web analytics
Home | Film Review: Happy Hell Night (1992)

Film Review: Happy Hell Night (1992)


25 years ago at Winfield College, psycho-priest Zachary Malius murdered seven frat boys and was put away in the local asylum. Now, however, the same fraternity stages a prank from which Malius is inadvertently set free and returns to the house to repeat his crime…


Fraternity Phi Delta Sigma in 1963 decided to play with a ritual to summon a demon, and were murdered to one man by Father Zachary Malius for their trouble. Being placed in an asylum afterward, the priest has been in the same room for twenty-five years. After hearing about the stories, the same fraternity twenty-five years later decides to send their new initiates to take photos of this murderous priest. As one would expect, everything goes wrong for the pledges and the rest of the house.

The movie opens to a couple of orderlies walking through the asylum, where they end up going over the history of Father Malius and what brought him here. We then jump to Winfield College where Phi Delta Sigma is inviting people to their party. Halloween is also the same time that the fraternity is holding their hell night, their initiation ritual. After hearing about the contest for the biggest initiation stunt by a freshman pledge, nerdy college tv host Ned Bara (Ted Clark) suggests to the members that this may be an excellent choice for initiates. It doesn’t take long after that to realize that every character is a terrible person.

Keeping the tradition of almost all slashers of the late 80’s and early 90’s, there is plenty of violence, nudity, and sub-par acting. What is missing is even a slightly relatable or likable character. The final girl Liz( is cheating on her boyfriend with his younger brother. Sonny, the younger brother, is sleeping with his brother’s girlfriend, and doesn’t get help when he has the chance, dooming most of the characters in the movie. Eric, the boyfriend sends his brother on this dangerous undertaking and decides to sleep with the first girl he can find after he finds out about the affair. These are the main characters, most of the side characters are not any better. Most slashers end up with the audience cheering for the killer, but there should be at one or two characters in the movie that we are actively hoping to win. There are none in this movie.

Father Malius (Charles Cragin) on the other hand is very effective. While it looks like the only makeup that might have been used is dark eye contacts and something to make Malius look pale, he looks like a genuine threat. Being a rather small looking person, he is a sharp contrast to many other slashers using his demonic appearance as his most most intimidating feature. Using an ice axe as his main weapon, he shows himself to be effective in wielding it. What helps matters is that Malius is actually demon possessed, which makes his abilities to teleport and bring a crucifixion statue to life more fathomable than other slashers. What doesn’t help is whenever he talks. Never speaking in complete sentences, his voice is high and raspy. It sounds creepy, but it doesn’t work with the lines that he has. Whenever he makes a kill, he spouts out two word sentences such as “No TV”, or “No Parking”. It doesn’t do anything to add to the movie, nor does it make a whole lot of sense, mainly adding to the quirks to the character than making sense story wise.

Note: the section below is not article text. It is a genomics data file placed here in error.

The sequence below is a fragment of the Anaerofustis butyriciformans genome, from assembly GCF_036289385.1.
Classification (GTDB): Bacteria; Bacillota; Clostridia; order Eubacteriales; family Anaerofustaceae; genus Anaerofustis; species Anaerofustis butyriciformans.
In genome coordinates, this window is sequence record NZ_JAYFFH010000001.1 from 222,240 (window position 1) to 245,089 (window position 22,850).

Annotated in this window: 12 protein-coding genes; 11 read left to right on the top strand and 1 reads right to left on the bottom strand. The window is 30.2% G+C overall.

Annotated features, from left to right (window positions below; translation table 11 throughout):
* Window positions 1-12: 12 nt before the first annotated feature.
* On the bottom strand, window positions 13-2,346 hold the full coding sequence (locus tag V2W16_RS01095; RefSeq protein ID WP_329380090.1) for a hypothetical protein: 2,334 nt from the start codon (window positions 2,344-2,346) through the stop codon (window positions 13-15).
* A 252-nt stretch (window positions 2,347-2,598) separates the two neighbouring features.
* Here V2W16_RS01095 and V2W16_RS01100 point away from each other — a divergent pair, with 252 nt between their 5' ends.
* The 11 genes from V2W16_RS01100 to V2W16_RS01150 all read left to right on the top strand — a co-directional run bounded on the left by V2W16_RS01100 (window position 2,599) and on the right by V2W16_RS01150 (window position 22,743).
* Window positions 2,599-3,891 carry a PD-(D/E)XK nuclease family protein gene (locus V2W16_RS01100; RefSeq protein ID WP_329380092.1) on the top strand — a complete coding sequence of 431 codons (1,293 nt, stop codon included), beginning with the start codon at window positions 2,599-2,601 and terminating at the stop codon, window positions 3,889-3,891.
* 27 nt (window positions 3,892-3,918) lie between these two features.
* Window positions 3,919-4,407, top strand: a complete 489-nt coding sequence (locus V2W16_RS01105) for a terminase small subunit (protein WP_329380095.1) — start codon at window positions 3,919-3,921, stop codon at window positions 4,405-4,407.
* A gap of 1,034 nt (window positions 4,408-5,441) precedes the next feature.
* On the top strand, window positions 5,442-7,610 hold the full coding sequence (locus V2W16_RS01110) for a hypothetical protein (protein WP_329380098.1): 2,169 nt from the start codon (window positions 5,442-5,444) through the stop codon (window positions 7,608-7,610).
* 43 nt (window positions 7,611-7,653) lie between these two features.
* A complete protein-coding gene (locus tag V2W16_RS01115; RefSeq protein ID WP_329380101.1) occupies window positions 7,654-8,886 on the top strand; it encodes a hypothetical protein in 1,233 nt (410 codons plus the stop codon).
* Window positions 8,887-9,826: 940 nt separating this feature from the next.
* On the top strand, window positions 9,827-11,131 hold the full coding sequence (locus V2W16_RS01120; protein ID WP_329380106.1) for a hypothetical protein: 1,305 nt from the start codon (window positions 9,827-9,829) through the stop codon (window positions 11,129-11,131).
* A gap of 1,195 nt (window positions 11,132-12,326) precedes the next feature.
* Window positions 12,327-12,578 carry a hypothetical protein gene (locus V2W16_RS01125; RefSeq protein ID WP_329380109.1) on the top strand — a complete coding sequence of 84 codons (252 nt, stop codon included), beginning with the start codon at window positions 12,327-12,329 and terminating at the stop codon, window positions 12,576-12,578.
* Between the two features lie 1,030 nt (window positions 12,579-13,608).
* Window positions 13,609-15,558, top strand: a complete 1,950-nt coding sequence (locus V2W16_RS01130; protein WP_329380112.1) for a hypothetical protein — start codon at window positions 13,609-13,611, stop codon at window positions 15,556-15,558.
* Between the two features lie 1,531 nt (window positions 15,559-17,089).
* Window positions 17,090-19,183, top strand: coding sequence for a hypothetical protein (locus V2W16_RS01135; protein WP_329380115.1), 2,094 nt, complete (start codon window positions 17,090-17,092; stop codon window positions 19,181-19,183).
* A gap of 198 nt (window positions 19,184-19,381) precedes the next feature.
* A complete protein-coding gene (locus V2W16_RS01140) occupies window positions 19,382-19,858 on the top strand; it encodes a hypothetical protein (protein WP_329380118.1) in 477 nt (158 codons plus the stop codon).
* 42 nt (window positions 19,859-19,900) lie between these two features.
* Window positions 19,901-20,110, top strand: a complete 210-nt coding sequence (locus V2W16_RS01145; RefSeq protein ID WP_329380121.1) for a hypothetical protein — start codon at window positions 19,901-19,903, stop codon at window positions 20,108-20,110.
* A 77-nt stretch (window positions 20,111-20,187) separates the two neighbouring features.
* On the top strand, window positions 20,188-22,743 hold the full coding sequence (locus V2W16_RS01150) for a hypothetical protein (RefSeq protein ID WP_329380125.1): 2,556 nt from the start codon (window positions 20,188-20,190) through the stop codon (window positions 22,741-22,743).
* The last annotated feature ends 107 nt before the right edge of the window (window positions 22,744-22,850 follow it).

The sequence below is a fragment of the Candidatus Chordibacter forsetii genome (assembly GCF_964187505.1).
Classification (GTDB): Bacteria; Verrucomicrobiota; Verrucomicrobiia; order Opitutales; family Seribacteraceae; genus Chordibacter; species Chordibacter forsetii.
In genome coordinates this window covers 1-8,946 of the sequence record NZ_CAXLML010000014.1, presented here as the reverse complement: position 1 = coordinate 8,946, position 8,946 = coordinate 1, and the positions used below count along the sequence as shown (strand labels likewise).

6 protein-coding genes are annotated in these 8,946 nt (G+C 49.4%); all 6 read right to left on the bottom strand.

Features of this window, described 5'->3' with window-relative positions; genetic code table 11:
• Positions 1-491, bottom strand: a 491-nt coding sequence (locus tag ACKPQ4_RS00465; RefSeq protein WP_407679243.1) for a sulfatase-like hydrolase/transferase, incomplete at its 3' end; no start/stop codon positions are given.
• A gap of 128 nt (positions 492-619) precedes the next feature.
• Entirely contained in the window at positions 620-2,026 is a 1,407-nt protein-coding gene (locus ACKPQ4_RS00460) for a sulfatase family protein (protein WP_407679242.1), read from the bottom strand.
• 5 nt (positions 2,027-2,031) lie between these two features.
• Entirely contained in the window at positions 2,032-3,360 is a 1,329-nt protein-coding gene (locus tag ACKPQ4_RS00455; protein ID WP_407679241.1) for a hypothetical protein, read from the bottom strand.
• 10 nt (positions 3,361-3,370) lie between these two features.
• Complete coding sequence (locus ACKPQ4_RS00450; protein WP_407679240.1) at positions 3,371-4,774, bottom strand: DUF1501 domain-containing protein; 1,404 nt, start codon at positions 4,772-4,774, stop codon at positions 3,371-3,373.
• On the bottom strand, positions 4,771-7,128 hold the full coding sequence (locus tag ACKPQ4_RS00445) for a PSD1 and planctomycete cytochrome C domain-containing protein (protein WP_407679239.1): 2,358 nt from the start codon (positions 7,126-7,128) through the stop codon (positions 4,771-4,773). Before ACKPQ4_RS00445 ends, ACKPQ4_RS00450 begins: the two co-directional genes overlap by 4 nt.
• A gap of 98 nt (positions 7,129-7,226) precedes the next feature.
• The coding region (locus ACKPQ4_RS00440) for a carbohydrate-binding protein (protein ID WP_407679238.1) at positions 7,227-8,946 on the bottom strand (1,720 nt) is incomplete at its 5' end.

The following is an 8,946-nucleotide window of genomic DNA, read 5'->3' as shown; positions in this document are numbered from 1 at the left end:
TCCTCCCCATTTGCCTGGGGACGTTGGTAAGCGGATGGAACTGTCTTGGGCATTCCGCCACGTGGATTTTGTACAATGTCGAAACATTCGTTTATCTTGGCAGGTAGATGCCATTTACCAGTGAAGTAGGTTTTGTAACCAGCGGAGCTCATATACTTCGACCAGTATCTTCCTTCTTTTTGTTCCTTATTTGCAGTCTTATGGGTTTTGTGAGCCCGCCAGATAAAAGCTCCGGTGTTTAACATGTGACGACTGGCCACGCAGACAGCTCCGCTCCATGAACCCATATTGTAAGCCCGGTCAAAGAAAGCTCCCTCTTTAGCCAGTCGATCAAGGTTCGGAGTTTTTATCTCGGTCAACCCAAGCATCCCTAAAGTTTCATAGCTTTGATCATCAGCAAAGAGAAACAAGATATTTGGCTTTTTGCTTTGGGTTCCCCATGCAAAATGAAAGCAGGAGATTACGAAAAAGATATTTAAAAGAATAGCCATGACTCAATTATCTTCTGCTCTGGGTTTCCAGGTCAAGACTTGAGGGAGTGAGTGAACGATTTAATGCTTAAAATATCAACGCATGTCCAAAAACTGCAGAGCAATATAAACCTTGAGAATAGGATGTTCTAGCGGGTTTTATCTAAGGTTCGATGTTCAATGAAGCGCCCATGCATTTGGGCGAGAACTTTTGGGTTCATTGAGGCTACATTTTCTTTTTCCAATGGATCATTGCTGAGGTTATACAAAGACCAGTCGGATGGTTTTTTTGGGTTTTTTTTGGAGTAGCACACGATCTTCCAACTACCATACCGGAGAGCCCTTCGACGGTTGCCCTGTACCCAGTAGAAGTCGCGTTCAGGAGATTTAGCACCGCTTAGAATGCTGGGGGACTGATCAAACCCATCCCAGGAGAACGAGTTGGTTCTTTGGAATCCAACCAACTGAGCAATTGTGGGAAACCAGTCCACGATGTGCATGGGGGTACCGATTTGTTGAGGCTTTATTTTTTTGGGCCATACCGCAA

The killing begins around thirty minutes into the hour and a half film. When Malius reaches the frat party, one would expect that this is where the kills ramp up. While I will praise the special effects team for the blood and gore effects, there isn’t anything special about it. By the time Malius arrives, most of the crowd is gone, leaving very few victims. Most of the kills are done off screen or with jump cuts. Most of the scenes near the end are characters finding the bodies of people we didn’t see get killed. To help move things along, Eric and Sonny’s dad (Darren McGavin) shows up with some exposition and possibly a way to stop this evil being. It’s all rather convenient, but at least moves the film along. The last fifteen minutes of the film are the three main characters trying to finish the ritual to banish Malius. It’s really just as well because the movie hasn’t had anything to show for thirty minutes. Even the editors seemed to have stopped caring. At one point, Susan finds her friend dead and yells out in fear “Oh my God!”, but her mouth doesn’t even move. The scene was supposed to be sad, but I couldn’t help but laughing when that happened.

Happy Hell Night is nothing special. The acting is terrible, the story bland, and the kills are boring. At the same time, this is an early 90’s slasher flick. I didn’t go into this movie thinking it was going to be good, and I didn’t leave the movie thinking otherwise. Are you bored and need a stupid movie to watch? Here’s a candidate.

Leave a Reply

Your email address will not be published.